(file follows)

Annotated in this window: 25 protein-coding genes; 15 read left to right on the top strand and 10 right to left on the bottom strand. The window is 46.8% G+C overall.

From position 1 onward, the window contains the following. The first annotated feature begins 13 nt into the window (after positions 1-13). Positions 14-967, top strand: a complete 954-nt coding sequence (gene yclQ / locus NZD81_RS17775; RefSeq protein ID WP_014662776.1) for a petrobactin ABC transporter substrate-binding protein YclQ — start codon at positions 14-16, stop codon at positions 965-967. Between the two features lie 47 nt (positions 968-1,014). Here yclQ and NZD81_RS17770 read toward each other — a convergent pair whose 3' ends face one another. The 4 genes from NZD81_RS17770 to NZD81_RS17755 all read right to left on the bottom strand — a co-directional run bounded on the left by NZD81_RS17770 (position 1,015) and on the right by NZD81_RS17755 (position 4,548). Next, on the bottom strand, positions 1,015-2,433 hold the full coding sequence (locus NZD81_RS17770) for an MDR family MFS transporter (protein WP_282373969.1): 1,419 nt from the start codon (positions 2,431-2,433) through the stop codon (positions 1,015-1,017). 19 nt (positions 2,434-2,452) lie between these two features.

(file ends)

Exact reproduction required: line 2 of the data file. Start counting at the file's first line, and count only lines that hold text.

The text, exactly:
From position 1 onward, the window contains the following. The first annotated feature begins 13 nt into the window (after positions 1-13). Positions 14-967, top strand: a complete 954-nt coding sequence (gene yclQ / locus NZD81_RS17775; RefSeq protein ID WP_014662776.1) for a petrobactin ABC transporter substrate-binding protein YclQ — start codon at positions 14-16, stop codon at positions 965-967. Between the two features lie 47 nt (positions 968-1,014). Here yclQ and NZD81_RS17770 read toward each other — a convergent pair whose 3' ends face one another. The 4 genes from NZD81_RS17770 to NZD81_RS17755 all read right to left on the bottom strand — a co-directional run bounded on the left by NZD81_RS17770 (position 1,015) and on the right by NZD81_RS17755 (position 4,548). Next, on the bottom strand, positions 1,015-2,433 hold the full coding sequence (locus NZD81_RS17770) for an MDR family MFS transporter (protein WP_282373969.1): 1,419 nt from the start codon (positions 2,431-2,433) through the stop codon (positions 1,015-1,017). 19 nt (positions 2,434-2,452) lie between these two features.